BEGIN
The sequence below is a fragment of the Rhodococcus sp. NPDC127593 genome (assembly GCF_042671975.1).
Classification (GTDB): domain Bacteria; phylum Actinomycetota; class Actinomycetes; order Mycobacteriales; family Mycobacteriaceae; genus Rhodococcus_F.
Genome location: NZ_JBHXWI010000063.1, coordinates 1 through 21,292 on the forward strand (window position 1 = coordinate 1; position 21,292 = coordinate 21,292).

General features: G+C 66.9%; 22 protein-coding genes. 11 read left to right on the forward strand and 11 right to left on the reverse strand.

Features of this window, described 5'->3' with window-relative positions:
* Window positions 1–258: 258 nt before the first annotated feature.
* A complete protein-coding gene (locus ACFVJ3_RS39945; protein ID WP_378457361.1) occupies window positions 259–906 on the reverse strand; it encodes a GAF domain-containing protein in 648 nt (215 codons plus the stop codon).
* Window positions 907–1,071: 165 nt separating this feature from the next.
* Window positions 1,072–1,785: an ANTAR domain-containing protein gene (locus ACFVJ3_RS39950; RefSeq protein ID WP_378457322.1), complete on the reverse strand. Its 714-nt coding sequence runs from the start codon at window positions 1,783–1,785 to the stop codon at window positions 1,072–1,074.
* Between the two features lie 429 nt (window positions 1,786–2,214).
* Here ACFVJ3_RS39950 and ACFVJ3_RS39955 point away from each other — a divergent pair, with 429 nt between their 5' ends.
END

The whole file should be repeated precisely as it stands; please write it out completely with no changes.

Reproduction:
The sequence below is a fragment of the Rhodococcus sp. NPDC127593 genome (assembly GCF_042671975.1).
Classification (GTDB): domain Bacteria; phylum Actinomycetota; class Actinomycetes; order Mycobacteriales; family Mycobacteriaceae; genus Rhodococcus_F.
Genome location: NZ_JBHXWI010000063.1, coordinates 1 through 21,292 on the forward strand (window position 1 = coordinate 1; position 21,292 = coordinate 21,292).

General features: G+C 66.9%; 22 protein-coding genes. 11 read left to right on the forward strand and 11 right to left on the reverse strand.

Features of this window, described 5'->3' with window-relative positions:
* Window positions 1–258: 258 nt before the first annotated feature.
* A complete protein-coding gene (locus ACFVJ3_RS39945; protein ID WP_378457361.1) occupies window positions 259–906 on the reverse strand; it encodes a GAF domain-containing protein in 648 nt (215 codons plus the stop codon).
* Window positions 907–1,071: 165 nt separating this feature from the next.
* Window positions 1,072–1,785: an ANTAR domain-containing protein gene (locus ACFVJ3_RS39950; RefSeq protein ID WP_378457322.1), complete on the reverse strand. Its 714-nt coding sequence runs from the start codon at window positions 1,783–1,785 to the stop codon at window positions 1,072–1,074.
* Between the two features lie 429 nt (window positions 1,786–2,214).
* Here ACFVJ3_RS39950 and ACFVJ3_RS39955 point away from each other — a divergent pair, with 429 nt between their 5' ends.